For the first time in its short history since independence in 1947, Pakistan has had a voters’ election day to encourage more than 84 million people entitled to vote to do so at the general election, that may take place next year.

This novel idea, mooted by the newly-appointed Elections Commission, is being headed by a retired Supreme Court judge who enjoys good reputation in the country. However, it has yet to be demonstrated that the election will be, according to the popular slogan, “just and fair”, free from rigging and fraud.

Pakistan is one of the unfortunate countries that still has not achieved the status of a nation state, although at the time of independence the intention was that it would be so. There are reasons for this:- The delay of many years in agreeing to the constitution by all the major political parties; the separation of East Pakistan (now Bangladesh); the long periods of army dictatorship; the avarice of the political elite for power and selfishness; and the gradual growth in extremism and terrorism.

The current wave of suffering from religious extremism and terrorism is of Pakistan’s own making.

The murderer of Salman Taseer, the governor of Punjab province, is still awaiting the punishment. It is common knowledge that higher courts of the country are scared by the extremists to conclude this case. Violence has escalated and no-one feels safe and secure.

Malik Iqbal, a Bradford resident who went to Rawalpindi to give testimony in a court case, was shot dead. It was a cold-blooded murder in his own house. The most recent victim of the Taliban has been Malala, a school girl from Swat, who is critically ill and receiving treatment in a Birmingham hospital.

It was Pakistan and its institutions which aided and abetted the grooming of jihadi elements to expel the-then Soviet Union from Afghanistan and later to deploy jihadis to fight in occupied Kashmir with explicit financial and arms help from America and Saudi Arabia.

The same forces are now not only fighting against American aggression and imperialism in Afghanistan, but also against Pakistan. They are hell bent on Islamisation of their kind in Pakistan and in the whole region.

It is rather late for the Pakistan government to acknowledge combined threats of the Taliban and other extreme groups as a danger to her stability and solidarity. Even the country’s courts appear to be scared stiff of violent retaliation from the Taliban when it comes to delivering justice to those accused of terrorism.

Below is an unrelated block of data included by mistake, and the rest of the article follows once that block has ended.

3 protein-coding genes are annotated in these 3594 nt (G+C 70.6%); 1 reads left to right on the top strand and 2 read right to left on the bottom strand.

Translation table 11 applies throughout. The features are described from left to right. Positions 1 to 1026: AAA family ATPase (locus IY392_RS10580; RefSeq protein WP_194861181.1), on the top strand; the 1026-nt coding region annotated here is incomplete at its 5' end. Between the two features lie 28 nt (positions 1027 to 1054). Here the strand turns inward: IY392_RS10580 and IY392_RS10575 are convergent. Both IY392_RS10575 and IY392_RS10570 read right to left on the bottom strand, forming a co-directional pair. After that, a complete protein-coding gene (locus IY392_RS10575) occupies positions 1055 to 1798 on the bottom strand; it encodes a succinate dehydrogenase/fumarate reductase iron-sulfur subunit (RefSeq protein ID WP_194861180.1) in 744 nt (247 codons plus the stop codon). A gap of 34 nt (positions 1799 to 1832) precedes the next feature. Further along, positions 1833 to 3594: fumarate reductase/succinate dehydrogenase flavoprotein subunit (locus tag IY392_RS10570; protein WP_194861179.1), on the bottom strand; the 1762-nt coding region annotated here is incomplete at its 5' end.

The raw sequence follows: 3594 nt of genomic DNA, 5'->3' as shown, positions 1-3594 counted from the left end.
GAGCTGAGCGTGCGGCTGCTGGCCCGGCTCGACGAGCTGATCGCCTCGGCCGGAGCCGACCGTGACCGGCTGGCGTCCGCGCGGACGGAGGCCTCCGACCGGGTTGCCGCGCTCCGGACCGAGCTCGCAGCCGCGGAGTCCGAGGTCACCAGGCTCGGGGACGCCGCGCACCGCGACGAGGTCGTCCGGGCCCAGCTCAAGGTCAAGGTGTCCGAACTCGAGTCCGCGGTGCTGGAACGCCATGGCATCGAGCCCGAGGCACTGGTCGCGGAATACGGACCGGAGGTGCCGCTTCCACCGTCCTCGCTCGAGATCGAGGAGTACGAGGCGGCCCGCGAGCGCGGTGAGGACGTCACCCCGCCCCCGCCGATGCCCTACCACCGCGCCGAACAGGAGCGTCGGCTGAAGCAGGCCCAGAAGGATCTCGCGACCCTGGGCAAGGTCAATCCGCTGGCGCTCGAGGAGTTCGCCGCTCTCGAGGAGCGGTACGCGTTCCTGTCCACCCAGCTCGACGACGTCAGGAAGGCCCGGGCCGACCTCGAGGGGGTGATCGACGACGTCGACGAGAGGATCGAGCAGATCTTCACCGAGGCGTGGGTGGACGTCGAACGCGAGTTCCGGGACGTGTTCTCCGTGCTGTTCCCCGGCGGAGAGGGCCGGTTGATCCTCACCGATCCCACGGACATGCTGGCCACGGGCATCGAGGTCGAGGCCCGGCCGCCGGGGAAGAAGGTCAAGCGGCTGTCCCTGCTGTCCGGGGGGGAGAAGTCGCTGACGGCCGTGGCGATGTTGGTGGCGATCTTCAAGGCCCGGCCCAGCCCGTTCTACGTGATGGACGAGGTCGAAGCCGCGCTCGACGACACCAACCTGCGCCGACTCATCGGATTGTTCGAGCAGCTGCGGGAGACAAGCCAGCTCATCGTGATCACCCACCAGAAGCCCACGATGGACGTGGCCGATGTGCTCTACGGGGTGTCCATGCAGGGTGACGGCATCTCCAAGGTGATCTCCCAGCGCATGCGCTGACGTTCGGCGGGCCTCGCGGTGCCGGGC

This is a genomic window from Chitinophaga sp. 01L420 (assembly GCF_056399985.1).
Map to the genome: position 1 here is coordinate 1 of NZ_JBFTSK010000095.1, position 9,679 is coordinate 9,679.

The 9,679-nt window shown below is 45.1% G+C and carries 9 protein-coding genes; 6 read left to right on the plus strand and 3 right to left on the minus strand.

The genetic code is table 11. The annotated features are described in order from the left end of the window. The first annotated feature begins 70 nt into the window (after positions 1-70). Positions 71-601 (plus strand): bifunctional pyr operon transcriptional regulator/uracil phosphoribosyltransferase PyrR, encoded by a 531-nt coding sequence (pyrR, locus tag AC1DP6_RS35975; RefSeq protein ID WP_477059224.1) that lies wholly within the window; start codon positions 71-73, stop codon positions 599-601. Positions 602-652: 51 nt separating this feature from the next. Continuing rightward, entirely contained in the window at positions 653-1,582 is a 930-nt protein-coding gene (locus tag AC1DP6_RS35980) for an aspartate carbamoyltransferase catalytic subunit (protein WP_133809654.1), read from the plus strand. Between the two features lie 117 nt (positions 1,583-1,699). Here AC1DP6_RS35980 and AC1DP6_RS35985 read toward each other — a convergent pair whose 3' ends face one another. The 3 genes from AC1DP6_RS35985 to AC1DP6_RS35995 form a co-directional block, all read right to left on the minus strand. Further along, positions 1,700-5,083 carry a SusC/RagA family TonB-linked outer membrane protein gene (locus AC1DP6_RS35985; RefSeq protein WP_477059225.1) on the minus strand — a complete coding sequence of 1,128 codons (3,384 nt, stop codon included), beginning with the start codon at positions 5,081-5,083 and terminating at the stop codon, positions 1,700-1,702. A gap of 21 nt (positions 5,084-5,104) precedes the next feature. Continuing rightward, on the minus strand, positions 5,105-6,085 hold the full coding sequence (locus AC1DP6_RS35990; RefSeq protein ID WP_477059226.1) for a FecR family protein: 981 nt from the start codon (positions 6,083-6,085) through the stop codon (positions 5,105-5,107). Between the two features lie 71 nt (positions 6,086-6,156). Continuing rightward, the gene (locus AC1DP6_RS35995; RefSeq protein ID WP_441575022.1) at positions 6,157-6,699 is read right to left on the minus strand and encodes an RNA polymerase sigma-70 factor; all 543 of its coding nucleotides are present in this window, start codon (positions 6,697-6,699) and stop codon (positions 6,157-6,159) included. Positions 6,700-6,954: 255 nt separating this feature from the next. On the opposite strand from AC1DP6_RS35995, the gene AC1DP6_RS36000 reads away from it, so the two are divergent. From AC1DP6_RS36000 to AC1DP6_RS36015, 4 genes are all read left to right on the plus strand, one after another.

For the last seven years there has been a heated political debate in Pakistan – whether combating extremism and terrorism within the country is a Pakistani war, or it is a war Pakistan is fighting for America. The rapid increase in drone attacks in recent years has intensified this debate.

The country has been ruthlessly and mercilessly ruled by the connivance of a particular elite consisting of feudal lords, wealthy families, senior bureaucrats and army generals, who have inflated their bank balances and increased their property portfolio to monstrous dimensions within Pakistan and abroad.

In nearly seven decades of its existence, Pakistan is still a class-ridden country, part of which is fabulously rich and part is extremely poor.

The impending clouds of forthcoming election are indicative of no real change. The ray of hope which people of Pakistan pinned on Imran Khan, the country’s most cherished and even adored cricketer, is fading. The hope for change, the dream of any revolution in the near future, is not in sight at all.

Despite its ills and shortcomings, Pakistan still has tremendous potential for a brighter future. It is full of all kinds of natural resources – it has fertile land and proper seasons which are rarely found in many other countries. Above all, it has a large, young population whose talents have never been fully tapped.

Elections are only a means to a process that should be positively used to develop and flourish democracy. Without equipping the masses with education, democracy may remain un-functional. Nevertheless, it must continue in Pakistan because all other options have been tried and have failed.

If the present rulers do not learn from their mistakes and mend their ways, then they should prepare themselves to face the wrath of the Taliban and their supporters who will not hesitate to impose their kind of Islam in Pakistan and will ensure forceful conformity to it.